Capt. Nancy Demme of the Montgomery County Police Department told reporters that “we don’t know if this is related but we’re treating this as if it is.”

She said investigators were interviewing several witnesses, but it was not clear whether they saw the shooter.

Police put a widespread dragnet into place immediately after the shooting, clogging traffic on Connecticut Avenue, one of the main arteries into Washington, D.C., just as the morning commute began. Police helicopters flew over the scene as cars were checked at roadblocks for nearly four hours.

The shooting, which happened before sunrise about 6 a.m. ET, was adjacent to an apartment building and wooded area in Aspen Hill, Md.

Johnson’s bus was stopped next to a wooded park with a playground and basketball court. Drivers often park their buses there as they get ready for their morning runs.

The location, 15 miles north of downtown Washington, is near six of the confirmed sniper attacks, and less than a mile from the first shooting at a crafts store where a bullet pierced a window without hurting anyone.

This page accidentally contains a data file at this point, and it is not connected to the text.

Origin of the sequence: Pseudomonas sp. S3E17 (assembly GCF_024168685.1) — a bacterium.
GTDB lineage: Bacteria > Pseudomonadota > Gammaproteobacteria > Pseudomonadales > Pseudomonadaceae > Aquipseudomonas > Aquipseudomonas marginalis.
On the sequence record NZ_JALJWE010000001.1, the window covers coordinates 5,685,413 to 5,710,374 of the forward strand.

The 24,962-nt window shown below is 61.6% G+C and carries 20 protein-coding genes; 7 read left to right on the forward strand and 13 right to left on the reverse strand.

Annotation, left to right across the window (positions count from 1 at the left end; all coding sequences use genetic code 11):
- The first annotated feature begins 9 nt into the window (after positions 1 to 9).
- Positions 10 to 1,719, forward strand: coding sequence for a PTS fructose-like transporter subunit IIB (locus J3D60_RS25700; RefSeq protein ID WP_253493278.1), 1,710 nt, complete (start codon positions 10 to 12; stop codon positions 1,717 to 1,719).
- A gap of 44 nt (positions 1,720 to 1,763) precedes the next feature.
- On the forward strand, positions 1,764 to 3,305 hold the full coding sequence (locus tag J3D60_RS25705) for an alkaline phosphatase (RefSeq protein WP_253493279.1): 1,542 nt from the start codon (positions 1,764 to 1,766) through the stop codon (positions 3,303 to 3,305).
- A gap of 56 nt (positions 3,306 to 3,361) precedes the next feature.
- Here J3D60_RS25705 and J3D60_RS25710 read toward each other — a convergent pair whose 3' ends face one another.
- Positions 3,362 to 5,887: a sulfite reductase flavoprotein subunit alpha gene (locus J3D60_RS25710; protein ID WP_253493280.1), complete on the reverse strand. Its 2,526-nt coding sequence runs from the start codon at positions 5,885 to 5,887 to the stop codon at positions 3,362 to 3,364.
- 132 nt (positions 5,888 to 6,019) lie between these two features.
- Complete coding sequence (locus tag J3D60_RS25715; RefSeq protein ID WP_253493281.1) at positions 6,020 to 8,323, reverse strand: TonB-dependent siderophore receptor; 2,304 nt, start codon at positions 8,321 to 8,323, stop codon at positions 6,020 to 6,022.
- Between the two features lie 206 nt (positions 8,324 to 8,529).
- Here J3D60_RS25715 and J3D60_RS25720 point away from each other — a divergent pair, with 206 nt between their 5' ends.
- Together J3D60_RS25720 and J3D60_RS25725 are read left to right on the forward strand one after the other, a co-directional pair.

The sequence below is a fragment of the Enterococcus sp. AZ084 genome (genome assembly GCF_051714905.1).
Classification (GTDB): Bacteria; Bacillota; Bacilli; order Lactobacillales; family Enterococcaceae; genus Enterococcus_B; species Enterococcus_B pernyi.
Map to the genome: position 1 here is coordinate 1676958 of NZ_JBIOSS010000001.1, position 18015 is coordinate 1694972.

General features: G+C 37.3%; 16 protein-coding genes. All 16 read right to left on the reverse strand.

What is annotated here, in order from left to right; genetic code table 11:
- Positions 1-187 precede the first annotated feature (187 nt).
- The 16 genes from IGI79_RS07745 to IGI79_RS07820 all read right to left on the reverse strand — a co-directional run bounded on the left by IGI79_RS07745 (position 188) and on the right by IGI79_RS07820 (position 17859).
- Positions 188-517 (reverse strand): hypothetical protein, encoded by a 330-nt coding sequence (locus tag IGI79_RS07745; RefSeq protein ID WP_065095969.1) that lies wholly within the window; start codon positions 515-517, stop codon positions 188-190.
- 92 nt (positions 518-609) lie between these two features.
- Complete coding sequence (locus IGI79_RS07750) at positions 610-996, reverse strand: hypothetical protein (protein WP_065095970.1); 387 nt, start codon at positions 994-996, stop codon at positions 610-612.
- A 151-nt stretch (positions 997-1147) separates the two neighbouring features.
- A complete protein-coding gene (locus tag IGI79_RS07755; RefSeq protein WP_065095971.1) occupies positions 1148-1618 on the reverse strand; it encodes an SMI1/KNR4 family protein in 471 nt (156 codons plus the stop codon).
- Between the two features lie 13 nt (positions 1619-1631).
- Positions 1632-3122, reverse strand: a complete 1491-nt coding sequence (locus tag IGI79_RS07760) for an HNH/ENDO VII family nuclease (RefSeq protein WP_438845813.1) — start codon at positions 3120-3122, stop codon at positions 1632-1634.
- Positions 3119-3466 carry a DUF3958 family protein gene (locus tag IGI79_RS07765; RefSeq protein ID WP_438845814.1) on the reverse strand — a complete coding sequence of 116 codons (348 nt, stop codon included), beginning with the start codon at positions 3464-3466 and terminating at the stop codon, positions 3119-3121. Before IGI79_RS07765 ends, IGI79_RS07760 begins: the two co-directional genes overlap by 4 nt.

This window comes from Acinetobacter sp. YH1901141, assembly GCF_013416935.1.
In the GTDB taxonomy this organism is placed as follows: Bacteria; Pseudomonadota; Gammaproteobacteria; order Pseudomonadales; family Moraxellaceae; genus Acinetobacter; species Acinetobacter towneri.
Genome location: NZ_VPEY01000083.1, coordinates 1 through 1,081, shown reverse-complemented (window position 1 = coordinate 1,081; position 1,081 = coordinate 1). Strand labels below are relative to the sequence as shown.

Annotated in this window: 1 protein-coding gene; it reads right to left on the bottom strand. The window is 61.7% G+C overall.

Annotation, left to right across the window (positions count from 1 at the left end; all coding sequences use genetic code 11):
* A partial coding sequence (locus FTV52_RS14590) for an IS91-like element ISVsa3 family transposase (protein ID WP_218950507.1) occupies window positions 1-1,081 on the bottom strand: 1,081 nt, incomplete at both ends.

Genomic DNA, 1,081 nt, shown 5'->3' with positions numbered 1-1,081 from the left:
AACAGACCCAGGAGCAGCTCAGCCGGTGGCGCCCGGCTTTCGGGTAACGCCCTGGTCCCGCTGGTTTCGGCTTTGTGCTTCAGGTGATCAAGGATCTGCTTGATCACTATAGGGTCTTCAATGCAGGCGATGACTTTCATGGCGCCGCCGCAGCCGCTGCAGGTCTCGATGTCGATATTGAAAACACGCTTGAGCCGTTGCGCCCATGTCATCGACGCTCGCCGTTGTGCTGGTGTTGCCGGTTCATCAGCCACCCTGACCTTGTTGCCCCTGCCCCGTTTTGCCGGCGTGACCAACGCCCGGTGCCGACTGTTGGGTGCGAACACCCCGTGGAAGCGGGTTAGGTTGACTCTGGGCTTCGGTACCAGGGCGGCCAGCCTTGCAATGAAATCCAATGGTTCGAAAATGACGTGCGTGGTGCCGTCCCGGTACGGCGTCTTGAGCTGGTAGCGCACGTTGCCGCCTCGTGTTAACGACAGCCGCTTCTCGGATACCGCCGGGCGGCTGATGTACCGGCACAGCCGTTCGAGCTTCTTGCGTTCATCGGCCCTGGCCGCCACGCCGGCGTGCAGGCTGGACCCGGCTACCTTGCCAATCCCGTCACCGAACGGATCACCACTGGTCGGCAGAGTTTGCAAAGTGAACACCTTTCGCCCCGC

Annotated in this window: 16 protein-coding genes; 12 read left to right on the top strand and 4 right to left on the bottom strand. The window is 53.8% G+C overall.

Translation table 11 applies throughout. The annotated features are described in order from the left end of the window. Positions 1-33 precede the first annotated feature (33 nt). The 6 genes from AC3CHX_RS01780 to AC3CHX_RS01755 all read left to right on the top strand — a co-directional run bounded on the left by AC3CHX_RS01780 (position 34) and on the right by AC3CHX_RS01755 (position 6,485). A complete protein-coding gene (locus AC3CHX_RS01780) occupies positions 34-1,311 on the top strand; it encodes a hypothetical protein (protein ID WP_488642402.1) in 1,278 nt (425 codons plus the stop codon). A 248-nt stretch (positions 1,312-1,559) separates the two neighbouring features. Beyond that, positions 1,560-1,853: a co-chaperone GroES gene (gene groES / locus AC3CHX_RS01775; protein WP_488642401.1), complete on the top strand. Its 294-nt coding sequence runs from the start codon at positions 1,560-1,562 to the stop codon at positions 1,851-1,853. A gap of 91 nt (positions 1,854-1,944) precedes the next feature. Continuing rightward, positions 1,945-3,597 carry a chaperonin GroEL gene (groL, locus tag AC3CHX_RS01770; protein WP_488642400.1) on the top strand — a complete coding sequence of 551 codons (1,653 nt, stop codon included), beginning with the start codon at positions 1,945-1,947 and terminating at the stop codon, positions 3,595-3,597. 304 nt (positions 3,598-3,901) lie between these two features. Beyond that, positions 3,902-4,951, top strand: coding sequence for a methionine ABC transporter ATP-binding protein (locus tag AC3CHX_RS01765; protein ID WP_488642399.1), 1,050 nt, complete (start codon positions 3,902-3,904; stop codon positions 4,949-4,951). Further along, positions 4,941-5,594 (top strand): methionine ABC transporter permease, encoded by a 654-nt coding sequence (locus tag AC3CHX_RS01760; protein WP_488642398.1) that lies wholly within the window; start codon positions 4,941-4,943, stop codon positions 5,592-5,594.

Unlike many of the confirmed shootings, this one was not near an interstate onramp. But given the minimal traffic at the time, the attacker could easily and quickly flee the scene.

Police converge on the scene of a shooting early Tuesday in Aspen Hill, Md., where a 40-year-old bus driver was shot in the chest and killed.


On Monday, authorities continued a game of cat-and-mouse with the person who left a letter at the scene of Saturday’s shooting in Ashland, Va.

Investigators indicated that the person tried to contact them in a phone call that was too garbled to understand. And they pleaded with the person to call back.